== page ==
CB2 improves power of cell detection in droplet-based single-cell RNA sequencing data

opts_chunk$set(error=FALSE, message=FALSE, warning=FALSE)


Droplet-based single-cell RNA sequencing (scRNA-seq) is a powerful and widely-used approach for profiling genome-wide gene expression in individual cells. Current commercial droplet-based technologies such as 10X Genomics utilize gel beads, each containing oligonucleotide indexes made up of bead-specific barcodes combined with unique molecular identifiers (UMIs) and oligo-dT tags to prime polyadenylated RNA. Single cells of interest are combined with reagents in one channel of a microfluidic chip, and gel beads in another, to form gel-beads in emulsion, or GEMs. Oligonucleotide indexes bind polyadenylated RNA within each GEM reaction vesicle before gel beads are dissolved releasing the bound oligos into solution for reverse transcription. By design, each resulting cDNA molecule contains a UMI and a GEM-specific barcode that, ideally, tags mRNA from an individual cell, but this is often not the case in practice. To distinguish true cells from background barcodes in droplet-based single cell RNA-seq experiments, we introduce CB2 and scCB2, its corresponding R package.

CB2 extends the EmptyDrops approach by introducing a clustering step that groups similar barcodes and then conducts a statistical test to identify groups with expression distributions that vary from the background. While advantages are expected in many settings, users will benefit from noting that CB2 does not test for doublets or multiplets and, consequently, some of the high count identifications may consist of two or more cells. Methods for identifying multiplets may prove useful after applying CB2. It is also important to note that any method for distinguishing cells from background barcodes is technically correct in identifying low-quality cells given that damaged cells exhibit expression profiles that differ from the background. Specifically, mitochondrial gene expression is often high in damaged cells. Such cells are typically not of interest in downstream analysis and should therefore be removed. The GetCellMat function in scCB2 may be used toward this end.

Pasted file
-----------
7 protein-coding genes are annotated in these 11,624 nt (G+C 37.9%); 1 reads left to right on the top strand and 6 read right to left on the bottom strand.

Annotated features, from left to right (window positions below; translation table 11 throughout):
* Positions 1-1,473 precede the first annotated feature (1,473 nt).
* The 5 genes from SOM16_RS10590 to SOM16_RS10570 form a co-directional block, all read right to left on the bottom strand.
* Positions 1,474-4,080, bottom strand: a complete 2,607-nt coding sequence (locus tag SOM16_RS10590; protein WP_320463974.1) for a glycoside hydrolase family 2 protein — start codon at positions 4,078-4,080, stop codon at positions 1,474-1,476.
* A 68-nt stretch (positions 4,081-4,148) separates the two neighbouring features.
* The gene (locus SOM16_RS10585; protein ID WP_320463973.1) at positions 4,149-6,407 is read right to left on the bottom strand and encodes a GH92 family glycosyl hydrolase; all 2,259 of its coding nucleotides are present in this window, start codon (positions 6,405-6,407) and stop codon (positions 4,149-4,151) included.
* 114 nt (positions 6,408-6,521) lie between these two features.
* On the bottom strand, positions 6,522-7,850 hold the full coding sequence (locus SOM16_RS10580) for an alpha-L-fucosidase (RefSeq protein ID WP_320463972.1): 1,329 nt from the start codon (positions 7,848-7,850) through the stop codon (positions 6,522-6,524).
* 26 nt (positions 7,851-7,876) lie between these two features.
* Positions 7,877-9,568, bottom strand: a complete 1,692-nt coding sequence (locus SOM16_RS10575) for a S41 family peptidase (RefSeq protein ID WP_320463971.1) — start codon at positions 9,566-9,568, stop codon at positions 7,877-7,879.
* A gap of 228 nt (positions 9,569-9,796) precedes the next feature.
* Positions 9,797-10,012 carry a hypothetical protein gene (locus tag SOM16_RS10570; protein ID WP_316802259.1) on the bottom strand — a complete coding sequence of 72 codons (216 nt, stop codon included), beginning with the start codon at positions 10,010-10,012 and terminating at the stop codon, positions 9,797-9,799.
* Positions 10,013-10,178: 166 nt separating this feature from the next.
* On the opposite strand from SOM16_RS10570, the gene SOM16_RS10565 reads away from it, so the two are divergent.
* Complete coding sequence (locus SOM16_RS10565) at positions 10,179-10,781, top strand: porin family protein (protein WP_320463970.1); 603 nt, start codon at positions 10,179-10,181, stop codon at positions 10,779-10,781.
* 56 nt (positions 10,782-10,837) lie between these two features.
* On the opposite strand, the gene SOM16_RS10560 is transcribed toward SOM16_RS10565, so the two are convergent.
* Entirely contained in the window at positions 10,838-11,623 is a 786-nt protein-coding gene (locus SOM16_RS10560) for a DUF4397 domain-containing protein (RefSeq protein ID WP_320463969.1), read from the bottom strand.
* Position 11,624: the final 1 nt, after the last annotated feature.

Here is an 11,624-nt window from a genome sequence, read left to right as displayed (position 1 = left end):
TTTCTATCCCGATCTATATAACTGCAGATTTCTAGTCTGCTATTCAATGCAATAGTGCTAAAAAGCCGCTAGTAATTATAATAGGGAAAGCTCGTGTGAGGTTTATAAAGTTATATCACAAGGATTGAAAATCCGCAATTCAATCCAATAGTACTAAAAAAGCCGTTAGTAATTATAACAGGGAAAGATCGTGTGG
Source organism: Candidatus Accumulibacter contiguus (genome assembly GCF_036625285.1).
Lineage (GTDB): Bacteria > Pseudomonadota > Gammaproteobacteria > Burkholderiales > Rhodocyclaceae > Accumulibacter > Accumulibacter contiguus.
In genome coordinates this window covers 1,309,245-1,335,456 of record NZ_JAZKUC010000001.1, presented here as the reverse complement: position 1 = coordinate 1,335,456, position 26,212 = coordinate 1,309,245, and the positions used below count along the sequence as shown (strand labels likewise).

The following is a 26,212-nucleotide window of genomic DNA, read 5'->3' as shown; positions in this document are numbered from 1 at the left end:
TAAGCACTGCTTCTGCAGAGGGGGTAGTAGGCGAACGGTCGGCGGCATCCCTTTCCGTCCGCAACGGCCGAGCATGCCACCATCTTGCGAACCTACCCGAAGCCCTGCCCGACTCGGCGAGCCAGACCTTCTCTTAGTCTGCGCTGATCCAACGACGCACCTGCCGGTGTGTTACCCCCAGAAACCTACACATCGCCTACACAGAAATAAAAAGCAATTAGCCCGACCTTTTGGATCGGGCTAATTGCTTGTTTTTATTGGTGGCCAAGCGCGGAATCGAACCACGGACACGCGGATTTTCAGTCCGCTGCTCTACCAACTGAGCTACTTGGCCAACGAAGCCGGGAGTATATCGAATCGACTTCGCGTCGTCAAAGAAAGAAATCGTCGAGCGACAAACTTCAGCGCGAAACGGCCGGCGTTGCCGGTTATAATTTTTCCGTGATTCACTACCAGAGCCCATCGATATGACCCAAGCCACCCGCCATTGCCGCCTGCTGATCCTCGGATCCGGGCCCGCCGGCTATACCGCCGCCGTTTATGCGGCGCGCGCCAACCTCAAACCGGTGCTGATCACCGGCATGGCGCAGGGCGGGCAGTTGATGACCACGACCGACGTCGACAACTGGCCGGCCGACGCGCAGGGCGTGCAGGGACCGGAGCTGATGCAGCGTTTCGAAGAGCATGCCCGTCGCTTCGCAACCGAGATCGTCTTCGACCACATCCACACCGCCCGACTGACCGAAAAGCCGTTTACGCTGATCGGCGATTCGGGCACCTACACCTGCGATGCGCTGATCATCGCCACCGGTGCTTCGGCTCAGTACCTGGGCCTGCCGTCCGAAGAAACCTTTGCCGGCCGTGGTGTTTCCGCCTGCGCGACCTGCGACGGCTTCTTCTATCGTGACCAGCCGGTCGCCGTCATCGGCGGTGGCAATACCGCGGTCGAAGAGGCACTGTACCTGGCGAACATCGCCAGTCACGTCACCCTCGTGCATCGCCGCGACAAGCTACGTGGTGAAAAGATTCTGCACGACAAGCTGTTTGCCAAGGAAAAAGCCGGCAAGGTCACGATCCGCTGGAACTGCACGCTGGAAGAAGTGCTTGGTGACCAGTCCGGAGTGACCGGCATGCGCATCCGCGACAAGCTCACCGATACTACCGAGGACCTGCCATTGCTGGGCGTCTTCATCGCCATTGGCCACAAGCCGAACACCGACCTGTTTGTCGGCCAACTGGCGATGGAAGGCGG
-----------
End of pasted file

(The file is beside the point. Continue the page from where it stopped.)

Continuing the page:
Quick Start


Install from Bioconductor:

if (!requireNamespace("BiocManager", quietly = TRUE))


All-in-one function

QuickCB2 is an all-in-one function to apply CB2 on 10x Cell Ranger raw data and get a matrix of real cells identified by CB2 under default settings. By specifying AsSeurat = TRUE, a Seurat object is returned so that users can directly apply the Seurat pipeline for downstream analyses.



# If raw data has three separate files within one directory
# and you want to control FDR at the default 1%:
RealCell <-  QuickCB2(dir = "/path/to/raw/data/directory")

# If raw data is in HDF5 format and 
# you'd like a Seurat object under default FDR threshold:
RealCell_S <-  QuickCB2(h5file = "/path/to/raw/data/HDF5", 
                        AsSeurat = TRUE)

An example illustrating how it works and what the final output looks like can be found at the end of Detailed Steps.

Running Speed

The computational speed is related to the size and structure of input datasets. As a reference, scCB2 running on a medium-size dataset (around 30,000 genes and 8,000 cells after cell calling) using 6 cores takes less than 10 minutes.

Saving a sparse matrix to 10x format

For users who would like to save the CB2 output cell matrix to 10x format (e.g. "matrix.mtx", "barcodes.tsv" and "genes.tsv"), there are existing packages to help. For example in package DropletUtils:

DropletUtils::write10xCounts(path = "/path/to/save/data",